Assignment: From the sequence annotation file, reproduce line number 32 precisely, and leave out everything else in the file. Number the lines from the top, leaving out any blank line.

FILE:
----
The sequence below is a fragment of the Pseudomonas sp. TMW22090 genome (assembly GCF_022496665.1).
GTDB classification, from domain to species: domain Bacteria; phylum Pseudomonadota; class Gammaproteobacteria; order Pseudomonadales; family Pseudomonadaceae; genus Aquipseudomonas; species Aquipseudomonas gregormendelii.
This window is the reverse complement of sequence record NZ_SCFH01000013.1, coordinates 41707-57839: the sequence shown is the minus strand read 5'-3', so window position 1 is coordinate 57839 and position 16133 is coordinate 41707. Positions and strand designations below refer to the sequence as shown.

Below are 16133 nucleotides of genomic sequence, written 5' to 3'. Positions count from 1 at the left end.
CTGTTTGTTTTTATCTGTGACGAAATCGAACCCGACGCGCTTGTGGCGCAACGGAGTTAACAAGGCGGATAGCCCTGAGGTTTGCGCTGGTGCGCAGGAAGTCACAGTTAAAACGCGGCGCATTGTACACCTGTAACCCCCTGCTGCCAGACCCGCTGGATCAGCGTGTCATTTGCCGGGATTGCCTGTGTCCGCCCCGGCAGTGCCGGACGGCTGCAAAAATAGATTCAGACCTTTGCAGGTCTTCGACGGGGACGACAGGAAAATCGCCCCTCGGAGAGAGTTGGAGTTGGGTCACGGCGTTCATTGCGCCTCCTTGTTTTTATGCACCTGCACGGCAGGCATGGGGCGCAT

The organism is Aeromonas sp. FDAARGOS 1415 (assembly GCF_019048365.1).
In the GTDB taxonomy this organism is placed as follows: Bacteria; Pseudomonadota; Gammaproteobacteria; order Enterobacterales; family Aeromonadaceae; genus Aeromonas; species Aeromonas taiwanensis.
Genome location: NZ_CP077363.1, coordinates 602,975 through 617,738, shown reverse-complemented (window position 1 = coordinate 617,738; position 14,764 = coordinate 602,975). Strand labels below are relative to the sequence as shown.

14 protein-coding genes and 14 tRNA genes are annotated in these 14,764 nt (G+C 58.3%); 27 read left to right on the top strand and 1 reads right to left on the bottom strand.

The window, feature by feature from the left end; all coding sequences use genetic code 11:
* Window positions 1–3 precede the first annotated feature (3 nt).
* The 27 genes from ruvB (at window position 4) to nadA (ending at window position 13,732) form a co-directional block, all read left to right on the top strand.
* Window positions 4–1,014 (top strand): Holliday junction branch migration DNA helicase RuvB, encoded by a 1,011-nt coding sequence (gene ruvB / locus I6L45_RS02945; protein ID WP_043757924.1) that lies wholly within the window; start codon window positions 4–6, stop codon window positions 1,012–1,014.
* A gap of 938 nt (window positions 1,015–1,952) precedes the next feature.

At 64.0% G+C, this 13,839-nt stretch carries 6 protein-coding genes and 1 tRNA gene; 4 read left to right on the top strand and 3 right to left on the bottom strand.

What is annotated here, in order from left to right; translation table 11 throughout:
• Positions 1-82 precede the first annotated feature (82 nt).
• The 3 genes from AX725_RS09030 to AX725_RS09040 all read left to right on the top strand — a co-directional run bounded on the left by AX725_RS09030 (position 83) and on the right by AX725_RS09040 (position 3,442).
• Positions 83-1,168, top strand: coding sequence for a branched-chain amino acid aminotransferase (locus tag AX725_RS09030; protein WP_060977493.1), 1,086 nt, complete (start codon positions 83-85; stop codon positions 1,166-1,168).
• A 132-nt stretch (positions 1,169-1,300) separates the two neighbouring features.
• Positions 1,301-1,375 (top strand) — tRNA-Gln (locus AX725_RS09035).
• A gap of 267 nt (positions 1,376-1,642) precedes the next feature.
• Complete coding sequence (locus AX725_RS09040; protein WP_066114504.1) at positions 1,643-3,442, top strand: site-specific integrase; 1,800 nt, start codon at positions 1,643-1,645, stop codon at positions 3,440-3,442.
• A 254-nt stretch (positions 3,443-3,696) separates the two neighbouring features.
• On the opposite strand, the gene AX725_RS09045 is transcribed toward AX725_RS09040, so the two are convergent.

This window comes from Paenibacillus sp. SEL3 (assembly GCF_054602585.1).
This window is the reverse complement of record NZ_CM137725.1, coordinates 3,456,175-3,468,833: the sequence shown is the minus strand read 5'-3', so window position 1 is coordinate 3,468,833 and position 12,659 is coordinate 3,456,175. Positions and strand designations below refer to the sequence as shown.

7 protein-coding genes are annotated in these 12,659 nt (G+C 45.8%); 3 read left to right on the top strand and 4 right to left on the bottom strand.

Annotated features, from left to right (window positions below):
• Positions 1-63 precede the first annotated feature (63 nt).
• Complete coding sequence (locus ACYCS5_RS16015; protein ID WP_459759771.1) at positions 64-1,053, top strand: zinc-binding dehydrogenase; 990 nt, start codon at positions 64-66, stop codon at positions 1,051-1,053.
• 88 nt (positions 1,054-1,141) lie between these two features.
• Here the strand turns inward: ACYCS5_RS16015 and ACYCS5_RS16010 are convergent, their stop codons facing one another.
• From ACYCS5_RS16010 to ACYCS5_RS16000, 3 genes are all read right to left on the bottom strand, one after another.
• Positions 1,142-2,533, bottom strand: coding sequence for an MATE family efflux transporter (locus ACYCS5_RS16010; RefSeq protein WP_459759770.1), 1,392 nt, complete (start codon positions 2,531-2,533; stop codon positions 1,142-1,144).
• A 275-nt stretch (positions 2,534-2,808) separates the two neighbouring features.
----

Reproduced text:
• 88 nt (positions 1,054-1,141) lie between these two features.